Parents of college students have likely heard that those students– if claimed as dependents on their parents’ 2019 taxes– are not eligible for the $1,200 stimulus payment. These payments are an advance refundable credit on 2020 taxes. This means that the payment is actually a tax credit on your 2020 taxes, which you get even if you don’t have a tax liability (that’s the “refundable” portion). One caveat is, you don’t get it if you are a dependent on someone else’s return.

Which begs the question, Can you simply not claim your college student as a dependent on your 2019 tax return? The answer is yes, you may be able do that, but you should understand the pros and cons before deciding to do so– and of course, have your tax preparer run the numbers to determine whether or not it makes sense. Note that your student needs to be able to make a bona fide case that they were independent, which includes providing at least 50% of their own support.

First, what are the benefits of claiming your student as a dependent? Taxpaying parents get a $500 tax credit per over-17 full-time student dependent. In addition, parents can only claim the American Opportunity Tax Credit (up to $4,000) if they claim the student as a dependent on their tax return. Finally, a few states offer state tax benefits for dependents; you can find out if your state offers one here. The big number here is the AOTC. For AOTC-eligible families, claiming the student on their tax return nets a $4,500 tax benefit between the dependent and AOTC credits. For non-AOTC-eligible families, claiming the student only saves $500. (This assumes you are in a state without a state tax benefit.) Remember the income phaseout for the AOTC is AGI of $80,000 for single filers or $160,000 for married filing joint.

Prior to the coronavirus, the primary benefit to not claiming a student as a dependent was that if the family was not eligible for the AOTC, the student– who likely would be below the income threshold– could file their own tax return and receive the refundable portion of the AOTC ($1,000). This puts the family ahead by $500 each year, for a total of $2,000 over the course of four years of college. Details here. Note the rules for full-time students claiming the refundable portion of the AOTC are slightly more restrictive than simply being independent; they must have earned income equal to at least half of their support needs.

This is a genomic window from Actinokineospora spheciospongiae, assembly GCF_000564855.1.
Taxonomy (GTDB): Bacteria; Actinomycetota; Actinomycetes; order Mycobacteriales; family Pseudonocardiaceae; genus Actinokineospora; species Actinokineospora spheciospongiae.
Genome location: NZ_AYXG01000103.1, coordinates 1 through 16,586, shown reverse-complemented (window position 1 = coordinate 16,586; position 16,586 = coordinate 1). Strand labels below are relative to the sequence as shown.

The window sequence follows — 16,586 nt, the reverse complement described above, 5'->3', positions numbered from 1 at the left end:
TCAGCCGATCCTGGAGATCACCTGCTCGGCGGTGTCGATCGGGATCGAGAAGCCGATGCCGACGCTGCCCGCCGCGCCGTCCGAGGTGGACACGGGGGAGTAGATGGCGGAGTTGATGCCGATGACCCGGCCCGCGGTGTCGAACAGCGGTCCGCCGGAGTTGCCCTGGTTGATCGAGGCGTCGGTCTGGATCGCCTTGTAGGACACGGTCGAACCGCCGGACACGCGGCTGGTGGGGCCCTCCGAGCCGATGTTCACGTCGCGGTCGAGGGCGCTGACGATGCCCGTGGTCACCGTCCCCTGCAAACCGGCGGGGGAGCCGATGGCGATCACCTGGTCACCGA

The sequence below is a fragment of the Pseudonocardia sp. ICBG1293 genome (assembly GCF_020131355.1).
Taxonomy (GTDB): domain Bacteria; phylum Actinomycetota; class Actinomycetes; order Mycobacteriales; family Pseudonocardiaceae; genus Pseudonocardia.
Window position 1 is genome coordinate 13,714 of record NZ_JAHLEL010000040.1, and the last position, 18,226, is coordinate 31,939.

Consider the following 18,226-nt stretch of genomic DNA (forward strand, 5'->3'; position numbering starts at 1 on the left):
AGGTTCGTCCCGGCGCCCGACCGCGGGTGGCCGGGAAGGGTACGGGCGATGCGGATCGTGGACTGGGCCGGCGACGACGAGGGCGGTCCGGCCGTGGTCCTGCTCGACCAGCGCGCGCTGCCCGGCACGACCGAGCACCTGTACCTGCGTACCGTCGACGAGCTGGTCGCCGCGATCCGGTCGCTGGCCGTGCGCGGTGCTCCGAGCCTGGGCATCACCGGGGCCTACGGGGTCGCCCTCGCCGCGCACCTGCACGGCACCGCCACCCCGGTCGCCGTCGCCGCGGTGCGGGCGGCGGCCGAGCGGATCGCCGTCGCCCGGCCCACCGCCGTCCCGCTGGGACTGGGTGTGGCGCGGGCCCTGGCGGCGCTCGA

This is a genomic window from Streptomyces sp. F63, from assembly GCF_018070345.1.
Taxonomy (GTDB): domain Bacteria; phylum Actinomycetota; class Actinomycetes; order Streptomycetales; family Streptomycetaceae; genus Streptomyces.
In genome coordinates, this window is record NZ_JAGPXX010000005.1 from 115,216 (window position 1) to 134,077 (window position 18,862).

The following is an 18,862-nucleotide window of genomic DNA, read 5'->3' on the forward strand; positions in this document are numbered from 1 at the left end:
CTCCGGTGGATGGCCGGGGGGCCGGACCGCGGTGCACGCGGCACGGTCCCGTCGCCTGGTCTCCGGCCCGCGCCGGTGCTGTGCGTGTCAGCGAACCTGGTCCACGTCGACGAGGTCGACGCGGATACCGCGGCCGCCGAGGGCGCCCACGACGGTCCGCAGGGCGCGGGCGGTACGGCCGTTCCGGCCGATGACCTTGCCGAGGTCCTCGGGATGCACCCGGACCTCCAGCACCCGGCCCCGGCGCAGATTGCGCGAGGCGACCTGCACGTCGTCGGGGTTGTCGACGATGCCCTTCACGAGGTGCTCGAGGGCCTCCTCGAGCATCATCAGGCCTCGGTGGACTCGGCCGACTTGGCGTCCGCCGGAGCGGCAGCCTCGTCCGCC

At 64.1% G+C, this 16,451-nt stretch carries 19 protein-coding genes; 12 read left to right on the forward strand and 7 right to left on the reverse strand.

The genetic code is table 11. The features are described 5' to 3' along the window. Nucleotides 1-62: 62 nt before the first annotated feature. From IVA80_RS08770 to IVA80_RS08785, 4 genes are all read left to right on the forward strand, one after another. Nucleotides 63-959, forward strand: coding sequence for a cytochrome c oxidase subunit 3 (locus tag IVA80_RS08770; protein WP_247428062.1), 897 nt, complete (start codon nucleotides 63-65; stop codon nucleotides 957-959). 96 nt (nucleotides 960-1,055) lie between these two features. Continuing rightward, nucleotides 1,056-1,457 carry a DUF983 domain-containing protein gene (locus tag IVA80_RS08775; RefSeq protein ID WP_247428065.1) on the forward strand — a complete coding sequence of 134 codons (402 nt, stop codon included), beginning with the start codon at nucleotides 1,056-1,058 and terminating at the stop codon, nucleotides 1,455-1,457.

The stimulus payments tilt the scale even further towards not claiming a student for students who might be eligible to file independent. One of the primary requirements to receive the stimulus payment is not being claimed as a dependent on someone else’s tax return. So now the independent student gets not only $1,000 for the AOTC, but also $1,200 from the stimulus. Where the parents would have received only a $500 dependent tax credit, the student (and ostensibly his family) would receive $2,200 between the AOTC and the stimulus payment. This is of course a huge tilt in favor of not claiming the student on one’s tax return– unless the parents are eligible for the AOTC, in which case the $4,500 in total tax benefits is more than double.

There is one exception to this: A single parent filing head of household for whom the student is the only dependent would give up head of household status if the student is not claimed as a dependent on either their own or the student’s other parent’s tax return. Head of household filing status is generally more beneficial than the stimulus payment so if you don’t have another qualifying dependent, you’re probably best off keeping your student as a dependent.

To recap: If you have not filed your 2019 taxes and you are not eligible for the AOTC or filing head of household with no other dependents, it might be beneficial not to claim your student as a dependent on your tax return. Note that payments are scheduled to begin around April 13 and will be based on the most recently filed tax return, 2018 or 2019. And since the stimulus payment is actually a 2020 tax credit, you might get it next year if your students file independent in 2020.

Here are some other common questions on this topic:

  • Q: Can my student still be covered on my health insurance if I don’t claim them as my dependent on my taxes?
  • A: Yes! The Affordable Care Act allows parents to keep their children on their health insurance up to age 26, regardless of whether or not they’re claimed as a dependent for tax purposes.
  • Q: Does this impact my FAFSA?
  • A: The FAFSA only cares that your student is living with and supported by you. It does not care about your student’s tax status. This has long been the case; many divorced parents have one parent claiming the student for tax purposes while the other files the FAFSA. To the extent that the parent is giving up a tax credit, though, this will have a negligible (approx. $250) benefit in the EFC calculation since taxes paid are subtracted from income.
  • Q: Can I still claim Head of Household status if I don’t claim my student?
  • A: This is a little more complicated. If you have other dependents, including for example your parents, then yes. Generally the parent must claim at least one dependent, or have released the right to claim the dependent to the other parent. If your only student is your only dependent, then filing Head of Household is most likely more beneficial than the stimulus payment.

As always, this is general guidance that should be reviewed with your tax preparer prior to making any changes.